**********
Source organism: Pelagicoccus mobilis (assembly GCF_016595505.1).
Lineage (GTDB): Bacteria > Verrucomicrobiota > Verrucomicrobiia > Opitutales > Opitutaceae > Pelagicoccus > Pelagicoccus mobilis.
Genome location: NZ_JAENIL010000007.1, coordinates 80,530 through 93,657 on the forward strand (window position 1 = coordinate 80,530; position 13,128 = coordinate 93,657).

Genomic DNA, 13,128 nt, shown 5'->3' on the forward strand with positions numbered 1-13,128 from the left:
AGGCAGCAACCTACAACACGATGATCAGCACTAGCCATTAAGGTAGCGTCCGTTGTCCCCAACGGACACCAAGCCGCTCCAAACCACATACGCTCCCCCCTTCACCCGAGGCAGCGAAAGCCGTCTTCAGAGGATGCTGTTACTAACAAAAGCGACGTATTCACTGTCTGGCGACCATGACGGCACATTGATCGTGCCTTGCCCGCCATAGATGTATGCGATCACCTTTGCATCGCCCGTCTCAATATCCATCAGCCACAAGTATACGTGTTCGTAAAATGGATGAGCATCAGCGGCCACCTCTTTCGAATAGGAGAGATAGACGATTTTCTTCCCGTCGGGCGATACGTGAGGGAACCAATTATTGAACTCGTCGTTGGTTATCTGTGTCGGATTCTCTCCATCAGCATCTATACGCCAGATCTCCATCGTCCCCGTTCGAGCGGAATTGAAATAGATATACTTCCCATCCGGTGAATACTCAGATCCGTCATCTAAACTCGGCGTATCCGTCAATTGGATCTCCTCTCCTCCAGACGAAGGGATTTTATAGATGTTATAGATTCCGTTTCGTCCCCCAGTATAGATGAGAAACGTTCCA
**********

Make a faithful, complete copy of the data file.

Source organism: Pelagicoccus mobilis (assembly GCF_016595505.1).
Lineage (GTDB): Bacteria > Verrucomicrobiota > Verrucomicrobiia > Opitutales > Opitutaceae > Pelagicoccus > Pelagicoccus mobilis.
Genome location: NZ_JAENIL010000007.1, coordinates 80,530 through 93,657 on the forward strand (window position 1 = coordinate 80,530; position 13,128 = coordinate 93,657).

Genomic DNA, 13,128 nt, shown 5'->3' on the forward strand with positions numbered 1-13,128 from the left:
AGGCAGCAACCTACAACACGATGATCAGCACTAGCCATTAAGGTAGCGTCCGTTGTCCCCAACGGACACCAAGCCGCTCCAAACCACATACGCTCCCCCCTTCACCCGAGGCAGCGAAAGCCGTCTTCAGAGGATGCTGTTACTAACAAAAGCGACGTATTCACTGTCTGGCGACCATGACGGCACATTGATCGTGCCTTGCCCGCCATAGATGTATGCGATCACCTTTGCATCGCCCGTCTCAATATCCATCAGCCACAAGTATACGTGTTCGTAAAATGGATGAGCATCAGCGGCCACCTCTTTCGAATAGGAGAGATAGACGATTTTCTTCCCGTCGGGCGATACGTGAGGGAACCAATTATTGAACTCGTCGTTGGTTATCTGTGTCGGATTCTCTCCATCAGCATCTATACGCCAGATCTCCATCGTCCCCGTTCGAGCGGAATTGAAATAGATATACTTCCCATCCGGTGAATACTCAGATCCGTCATCTAAACTCGGCGTATCCGTCAATTGGATCTCCTCTCCTCCAGACGAAGGGATTTTATAGATGTTATAGATTCCGTTTCGTCCCCCAGTATAGATGAGAAACGTTCCA